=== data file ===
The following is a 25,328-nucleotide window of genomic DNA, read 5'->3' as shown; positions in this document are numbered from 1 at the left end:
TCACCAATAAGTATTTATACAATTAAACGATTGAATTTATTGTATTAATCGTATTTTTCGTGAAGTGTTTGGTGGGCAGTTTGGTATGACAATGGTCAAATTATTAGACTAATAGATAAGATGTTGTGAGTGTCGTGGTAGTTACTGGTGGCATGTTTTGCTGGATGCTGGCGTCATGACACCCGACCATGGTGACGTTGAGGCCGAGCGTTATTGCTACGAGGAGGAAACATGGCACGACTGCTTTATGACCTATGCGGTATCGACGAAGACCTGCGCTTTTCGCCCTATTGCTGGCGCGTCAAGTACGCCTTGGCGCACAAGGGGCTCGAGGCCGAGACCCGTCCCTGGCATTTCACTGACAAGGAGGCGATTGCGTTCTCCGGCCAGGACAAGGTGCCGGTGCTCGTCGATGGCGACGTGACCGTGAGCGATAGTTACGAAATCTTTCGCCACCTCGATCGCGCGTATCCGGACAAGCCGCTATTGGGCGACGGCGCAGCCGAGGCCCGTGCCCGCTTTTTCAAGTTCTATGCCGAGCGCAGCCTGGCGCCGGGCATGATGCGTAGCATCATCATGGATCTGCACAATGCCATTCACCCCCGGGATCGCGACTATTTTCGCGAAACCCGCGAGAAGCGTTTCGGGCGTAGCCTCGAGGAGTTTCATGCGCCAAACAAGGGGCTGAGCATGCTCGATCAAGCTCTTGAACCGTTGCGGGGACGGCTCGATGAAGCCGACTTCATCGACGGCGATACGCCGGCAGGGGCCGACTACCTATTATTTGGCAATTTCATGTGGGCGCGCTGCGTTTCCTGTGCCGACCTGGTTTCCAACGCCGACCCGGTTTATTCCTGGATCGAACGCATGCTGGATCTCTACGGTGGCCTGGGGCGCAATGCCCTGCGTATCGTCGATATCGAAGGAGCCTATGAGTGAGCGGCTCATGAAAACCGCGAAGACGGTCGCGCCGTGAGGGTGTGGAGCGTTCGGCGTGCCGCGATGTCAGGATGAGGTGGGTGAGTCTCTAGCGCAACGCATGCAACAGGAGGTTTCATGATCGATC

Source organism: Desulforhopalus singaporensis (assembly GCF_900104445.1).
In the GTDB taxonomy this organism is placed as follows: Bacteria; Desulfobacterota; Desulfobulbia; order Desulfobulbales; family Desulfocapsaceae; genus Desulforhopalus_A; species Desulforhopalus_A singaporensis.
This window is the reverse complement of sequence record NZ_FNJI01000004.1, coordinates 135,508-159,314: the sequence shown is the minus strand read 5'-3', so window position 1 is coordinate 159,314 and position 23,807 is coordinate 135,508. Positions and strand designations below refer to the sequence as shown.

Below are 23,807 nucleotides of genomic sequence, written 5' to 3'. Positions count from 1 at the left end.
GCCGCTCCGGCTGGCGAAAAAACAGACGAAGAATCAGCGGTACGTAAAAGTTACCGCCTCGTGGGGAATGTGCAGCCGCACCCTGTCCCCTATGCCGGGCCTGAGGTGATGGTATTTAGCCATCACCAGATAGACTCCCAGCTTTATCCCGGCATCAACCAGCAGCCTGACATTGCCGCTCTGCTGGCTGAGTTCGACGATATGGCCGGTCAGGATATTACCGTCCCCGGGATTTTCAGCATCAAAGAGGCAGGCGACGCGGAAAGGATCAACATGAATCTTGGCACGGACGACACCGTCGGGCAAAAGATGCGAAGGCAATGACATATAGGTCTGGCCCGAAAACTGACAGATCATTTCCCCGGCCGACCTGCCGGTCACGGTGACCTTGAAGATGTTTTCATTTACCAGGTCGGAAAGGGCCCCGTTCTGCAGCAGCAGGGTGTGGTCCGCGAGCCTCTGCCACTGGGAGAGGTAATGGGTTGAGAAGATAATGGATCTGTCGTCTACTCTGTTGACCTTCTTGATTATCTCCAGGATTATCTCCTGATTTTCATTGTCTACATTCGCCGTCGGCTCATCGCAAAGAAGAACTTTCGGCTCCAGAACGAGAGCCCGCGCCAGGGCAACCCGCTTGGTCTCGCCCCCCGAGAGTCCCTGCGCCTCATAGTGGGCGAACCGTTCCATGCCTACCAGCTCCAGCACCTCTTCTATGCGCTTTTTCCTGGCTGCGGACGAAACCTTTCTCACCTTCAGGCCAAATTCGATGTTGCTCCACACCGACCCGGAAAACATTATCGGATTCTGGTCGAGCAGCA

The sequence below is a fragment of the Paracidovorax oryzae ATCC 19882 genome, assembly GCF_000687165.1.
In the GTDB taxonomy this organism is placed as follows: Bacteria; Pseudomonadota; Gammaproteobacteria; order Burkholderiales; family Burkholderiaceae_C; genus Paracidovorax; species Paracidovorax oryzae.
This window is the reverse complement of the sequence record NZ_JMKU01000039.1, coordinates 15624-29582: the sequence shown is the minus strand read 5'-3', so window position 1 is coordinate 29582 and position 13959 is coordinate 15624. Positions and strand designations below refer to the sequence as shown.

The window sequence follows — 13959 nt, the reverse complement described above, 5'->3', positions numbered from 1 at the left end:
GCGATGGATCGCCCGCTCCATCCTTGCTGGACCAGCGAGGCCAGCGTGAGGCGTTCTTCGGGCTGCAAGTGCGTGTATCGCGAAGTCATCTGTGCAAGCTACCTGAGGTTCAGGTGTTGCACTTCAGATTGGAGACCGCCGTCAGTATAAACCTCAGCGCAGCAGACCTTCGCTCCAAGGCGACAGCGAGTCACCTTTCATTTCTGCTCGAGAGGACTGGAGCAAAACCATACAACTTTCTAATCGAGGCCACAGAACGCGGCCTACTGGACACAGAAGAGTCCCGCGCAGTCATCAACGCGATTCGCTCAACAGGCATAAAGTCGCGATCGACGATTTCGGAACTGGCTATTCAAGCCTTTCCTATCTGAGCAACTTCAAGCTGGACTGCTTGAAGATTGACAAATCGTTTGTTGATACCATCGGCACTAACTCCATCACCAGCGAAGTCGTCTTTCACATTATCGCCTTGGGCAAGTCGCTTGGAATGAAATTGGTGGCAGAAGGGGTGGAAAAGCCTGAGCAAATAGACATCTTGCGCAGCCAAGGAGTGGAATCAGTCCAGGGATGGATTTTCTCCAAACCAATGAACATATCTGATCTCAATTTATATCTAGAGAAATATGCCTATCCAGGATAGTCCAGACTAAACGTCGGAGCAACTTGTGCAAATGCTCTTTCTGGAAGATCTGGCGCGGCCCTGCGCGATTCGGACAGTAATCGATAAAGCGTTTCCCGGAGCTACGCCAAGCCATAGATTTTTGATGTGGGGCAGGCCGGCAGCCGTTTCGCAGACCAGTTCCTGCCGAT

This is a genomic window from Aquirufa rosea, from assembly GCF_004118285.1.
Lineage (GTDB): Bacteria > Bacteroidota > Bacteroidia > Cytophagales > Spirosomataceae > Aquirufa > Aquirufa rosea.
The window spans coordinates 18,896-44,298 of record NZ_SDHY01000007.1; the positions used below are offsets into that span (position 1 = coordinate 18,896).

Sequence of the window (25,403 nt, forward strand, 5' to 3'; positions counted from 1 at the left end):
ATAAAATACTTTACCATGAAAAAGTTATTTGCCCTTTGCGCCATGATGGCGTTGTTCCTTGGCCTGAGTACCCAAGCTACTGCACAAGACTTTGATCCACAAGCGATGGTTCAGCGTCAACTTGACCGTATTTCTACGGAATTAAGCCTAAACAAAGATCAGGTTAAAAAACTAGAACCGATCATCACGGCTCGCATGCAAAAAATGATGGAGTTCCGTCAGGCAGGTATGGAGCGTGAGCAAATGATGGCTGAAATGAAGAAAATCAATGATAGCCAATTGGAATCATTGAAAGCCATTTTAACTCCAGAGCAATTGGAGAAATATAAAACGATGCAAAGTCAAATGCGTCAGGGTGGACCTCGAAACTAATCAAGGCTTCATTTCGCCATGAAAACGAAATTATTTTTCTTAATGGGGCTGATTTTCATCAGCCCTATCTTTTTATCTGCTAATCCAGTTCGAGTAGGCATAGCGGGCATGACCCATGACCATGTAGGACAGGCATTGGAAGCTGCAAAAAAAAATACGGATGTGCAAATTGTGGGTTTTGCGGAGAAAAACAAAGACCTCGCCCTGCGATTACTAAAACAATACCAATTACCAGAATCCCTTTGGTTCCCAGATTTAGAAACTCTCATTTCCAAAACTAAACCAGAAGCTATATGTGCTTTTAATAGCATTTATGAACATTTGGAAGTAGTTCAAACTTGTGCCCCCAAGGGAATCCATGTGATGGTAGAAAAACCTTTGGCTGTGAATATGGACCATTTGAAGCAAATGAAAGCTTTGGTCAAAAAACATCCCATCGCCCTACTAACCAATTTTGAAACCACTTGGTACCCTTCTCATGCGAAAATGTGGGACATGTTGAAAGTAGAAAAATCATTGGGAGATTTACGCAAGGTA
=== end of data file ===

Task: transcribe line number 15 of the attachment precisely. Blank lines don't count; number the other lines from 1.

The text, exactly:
The window spans coordinates 18,896-44,298 of record NZ_SDHY01000007.1; the positions used below are offsets into that span (position 1 = coordinate 18,896).